After a historic year – and decade – investors still have plenty of good reasons for optimism. A strong economy, record profits, historically low-interest rates. But, knowing what we know, the light may be changing from green to yellow, meaning proceed with caution.
It’s a new year, and, as the S&P 500 continues to chug to record highs, investors have plenty of reasons to cheer. The economy is picking up steam, the job market has never been stronger, corporate profitability is at historically high levels, and interest rates remain low with no perceivable signs of inflation – a heaven-like state from an investor’s perspective.
So why aren’t investors cheering?
Are You Still Getting What You Pay For?
Everyone knows that sinking feeling when you think you’ve paid too much for something. When you invest in the stock market, you are essentially investing in corporate profits – which are abundant these days. The question is, how much are you paying for those profits? Consider this: The DJIA has gained 11,000 points in a little over three years, which has never happened before.
That’s not to say the market can’t go higher – it almost certainly will. But what are you getting for what you’re paying?
Corporate profits may be at their historic highs but, by all measures, so are corporate valuations. That’s what happens with an 11,000 point gain in the market. Corporate profits drive stock market gains, but stock market gains drive corporate valuations, which are also historically high and, the more you pay for something, the higher the risk you’ve overpaid.
It’s Not Whether You Invest in the Market, It’s Where You Invest
More than ten years into an unprecedented bull market, investors are right to be skittish about continuing to invest in the stock market. At these heights, it’s okay to be concerned. But I contend the question is not whether to invest in the market; instead, it’s where in the market should I invest?
The number one question investors ask me these days is whether this is the right time to be investing in the market, and my response is always the same: I don’t invest in the market. I know that sounds glib, and most people don’t understand that answer coming from a professional investor. But it’s true. I don’t invest in the market; I invest in individual companies. That’s how investors can gain some degree of a footing to protect against an overvalued market by buying into industries or companies without overpaying for what you are getting. By investing in individual companies rather than the market as a whole, thoughtful investors can find pockets of opportunity in which the fundamentals and valuations work in their favor.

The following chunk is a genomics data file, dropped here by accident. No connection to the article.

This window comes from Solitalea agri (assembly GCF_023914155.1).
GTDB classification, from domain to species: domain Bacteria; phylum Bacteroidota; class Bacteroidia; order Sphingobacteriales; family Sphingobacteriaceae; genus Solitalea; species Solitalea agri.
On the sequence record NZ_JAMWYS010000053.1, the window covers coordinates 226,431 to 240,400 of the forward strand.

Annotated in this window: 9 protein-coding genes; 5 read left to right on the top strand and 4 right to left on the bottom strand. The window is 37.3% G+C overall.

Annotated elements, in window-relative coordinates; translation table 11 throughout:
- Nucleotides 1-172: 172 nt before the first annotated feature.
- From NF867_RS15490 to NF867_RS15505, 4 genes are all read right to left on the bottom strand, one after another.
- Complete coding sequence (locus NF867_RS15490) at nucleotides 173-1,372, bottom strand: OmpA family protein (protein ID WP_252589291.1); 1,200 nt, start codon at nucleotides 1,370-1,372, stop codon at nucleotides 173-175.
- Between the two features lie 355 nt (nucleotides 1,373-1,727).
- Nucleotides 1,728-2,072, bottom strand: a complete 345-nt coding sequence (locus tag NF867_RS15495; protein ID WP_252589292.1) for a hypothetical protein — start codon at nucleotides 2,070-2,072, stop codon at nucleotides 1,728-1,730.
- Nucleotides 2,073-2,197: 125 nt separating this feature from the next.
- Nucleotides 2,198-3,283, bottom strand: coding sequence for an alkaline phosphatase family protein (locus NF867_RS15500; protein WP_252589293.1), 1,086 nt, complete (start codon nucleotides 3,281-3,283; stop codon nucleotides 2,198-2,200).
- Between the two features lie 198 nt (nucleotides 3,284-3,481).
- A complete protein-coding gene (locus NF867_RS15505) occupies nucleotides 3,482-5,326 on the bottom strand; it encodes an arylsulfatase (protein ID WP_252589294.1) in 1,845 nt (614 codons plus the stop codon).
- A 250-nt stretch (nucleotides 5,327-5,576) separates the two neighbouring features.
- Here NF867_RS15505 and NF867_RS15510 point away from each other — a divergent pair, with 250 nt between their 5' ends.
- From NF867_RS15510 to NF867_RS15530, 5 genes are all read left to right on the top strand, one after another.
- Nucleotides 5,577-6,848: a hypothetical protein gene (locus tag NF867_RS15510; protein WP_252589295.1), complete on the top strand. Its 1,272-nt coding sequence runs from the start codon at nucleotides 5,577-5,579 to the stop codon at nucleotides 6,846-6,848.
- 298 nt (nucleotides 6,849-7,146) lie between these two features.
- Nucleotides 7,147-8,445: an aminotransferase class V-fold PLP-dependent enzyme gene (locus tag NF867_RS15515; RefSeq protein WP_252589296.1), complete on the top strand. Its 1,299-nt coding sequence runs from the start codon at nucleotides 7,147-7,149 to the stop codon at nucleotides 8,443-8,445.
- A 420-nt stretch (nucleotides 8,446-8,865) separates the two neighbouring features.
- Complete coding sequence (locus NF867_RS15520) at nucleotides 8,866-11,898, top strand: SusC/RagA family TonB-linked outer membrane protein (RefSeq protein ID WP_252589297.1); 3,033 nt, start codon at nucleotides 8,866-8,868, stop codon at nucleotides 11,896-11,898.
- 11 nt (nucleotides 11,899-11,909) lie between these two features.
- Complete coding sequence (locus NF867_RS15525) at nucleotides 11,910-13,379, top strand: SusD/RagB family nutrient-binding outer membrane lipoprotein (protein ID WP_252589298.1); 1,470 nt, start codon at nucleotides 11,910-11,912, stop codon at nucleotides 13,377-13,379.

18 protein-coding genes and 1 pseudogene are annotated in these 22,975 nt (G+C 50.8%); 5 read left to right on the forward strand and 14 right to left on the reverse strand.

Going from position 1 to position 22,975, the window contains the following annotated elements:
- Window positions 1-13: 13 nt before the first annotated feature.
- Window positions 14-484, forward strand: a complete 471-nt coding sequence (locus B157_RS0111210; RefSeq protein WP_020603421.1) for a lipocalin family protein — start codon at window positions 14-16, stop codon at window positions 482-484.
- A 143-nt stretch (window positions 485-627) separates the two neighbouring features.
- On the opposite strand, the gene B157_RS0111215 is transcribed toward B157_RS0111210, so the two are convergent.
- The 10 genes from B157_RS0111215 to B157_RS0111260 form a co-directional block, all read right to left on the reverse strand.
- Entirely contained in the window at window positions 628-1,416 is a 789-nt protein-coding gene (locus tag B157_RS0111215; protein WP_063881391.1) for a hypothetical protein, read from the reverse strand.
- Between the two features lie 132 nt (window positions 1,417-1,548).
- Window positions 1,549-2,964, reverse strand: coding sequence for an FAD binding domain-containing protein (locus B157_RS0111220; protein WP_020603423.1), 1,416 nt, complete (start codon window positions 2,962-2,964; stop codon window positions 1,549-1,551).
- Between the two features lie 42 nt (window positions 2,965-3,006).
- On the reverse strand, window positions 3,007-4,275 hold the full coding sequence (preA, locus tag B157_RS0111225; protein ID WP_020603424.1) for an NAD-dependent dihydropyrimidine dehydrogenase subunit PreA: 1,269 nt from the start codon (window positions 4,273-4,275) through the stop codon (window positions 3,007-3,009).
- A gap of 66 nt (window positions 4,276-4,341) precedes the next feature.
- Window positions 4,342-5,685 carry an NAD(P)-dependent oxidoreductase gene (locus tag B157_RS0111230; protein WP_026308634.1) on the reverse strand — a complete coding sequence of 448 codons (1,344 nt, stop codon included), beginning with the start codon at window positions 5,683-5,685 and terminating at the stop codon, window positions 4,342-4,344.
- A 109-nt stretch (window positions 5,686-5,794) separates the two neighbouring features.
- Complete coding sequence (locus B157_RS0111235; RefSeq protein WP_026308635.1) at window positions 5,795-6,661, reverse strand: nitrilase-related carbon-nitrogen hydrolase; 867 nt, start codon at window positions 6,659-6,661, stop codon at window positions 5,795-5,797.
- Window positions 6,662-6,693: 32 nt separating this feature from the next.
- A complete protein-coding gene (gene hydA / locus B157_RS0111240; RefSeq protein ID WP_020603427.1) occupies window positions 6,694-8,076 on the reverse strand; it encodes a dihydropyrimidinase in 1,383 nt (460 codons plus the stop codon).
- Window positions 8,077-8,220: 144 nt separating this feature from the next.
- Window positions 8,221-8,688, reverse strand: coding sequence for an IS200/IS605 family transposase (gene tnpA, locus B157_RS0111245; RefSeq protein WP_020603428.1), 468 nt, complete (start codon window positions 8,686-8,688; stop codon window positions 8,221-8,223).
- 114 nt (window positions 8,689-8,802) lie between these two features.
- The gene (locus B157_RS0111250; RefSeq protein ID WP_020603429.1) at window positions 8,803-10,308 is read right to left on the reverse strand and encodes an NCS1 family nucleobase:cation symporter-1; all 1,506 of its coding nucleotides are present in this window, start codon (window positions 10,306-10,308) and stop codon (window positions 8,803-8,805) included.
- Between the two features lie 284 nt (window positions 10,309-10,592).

Why Investing in the Market is Riskier than Investing in Individual Stocks
The game-changing investment trend over the last decade has been the massive pivot toward index investing. In the early stages of the stock market recovery, active fund managers struggled to outperform the stock indexes, so investors figured out they could do better with their money by investing in low-cost index funds. And indeed, they did do better, riding the wave of relentless stock market gains even to this day.
While index investing has transformed the investing landscape, it has also transformed valuations, which is actually increasing the risk for investors. For example, the S&P 500 is a weighted index, which means the largest companies are over-weighted in the index. So, as more money flows into an S&P 500 index fund, the fund manager has to allocate it according to the index weightings, pushing the valuations of these large stocks even higher. As a result, the top ten companies in the S&P 500 index now drive 90% of its performance. So, if you invest in an S&P 500 index fund, you are, in essence, investing primarily in those ten stocks.
The problem with owning these ten stocks in an index fund is you have no risk control – no way to control your exposure to overvalued stocks – leaving you completely vulnerable to the downside. And there will be a downside someday.
Opportunities Abound But Proceed With Caution
Again, not saying the market can’t go significantly higher. It will, at least over time. I’m just saying that, after a more than 20,000-point gain in the DJIA over ten years, the green light may be changing to yellow –meaning, proceed with caution. It’s a far different market than it was ten years ago – even three years ago. It may be time to think about disconnecting yourself from the average and start looking at subsets of industries or companies that are not overpriced or overleveraged. There are still plenty of companies – well-managed and well-positioned for growth – that are not fully or fairly valued.
Through direct stock ownership in undervalued companies, you regain control of the amount of risk and volatility in your portfolio while enjoying all of the upside. It does require extensive research and fundamental analysis, which can be DIY or with the help of an experienced professional investor. And it does require patience and discipline to stick with your strategy. But you’re investing in a strategy designed specifically for you and your objectives, not thousands of other investors who may not know what they really own.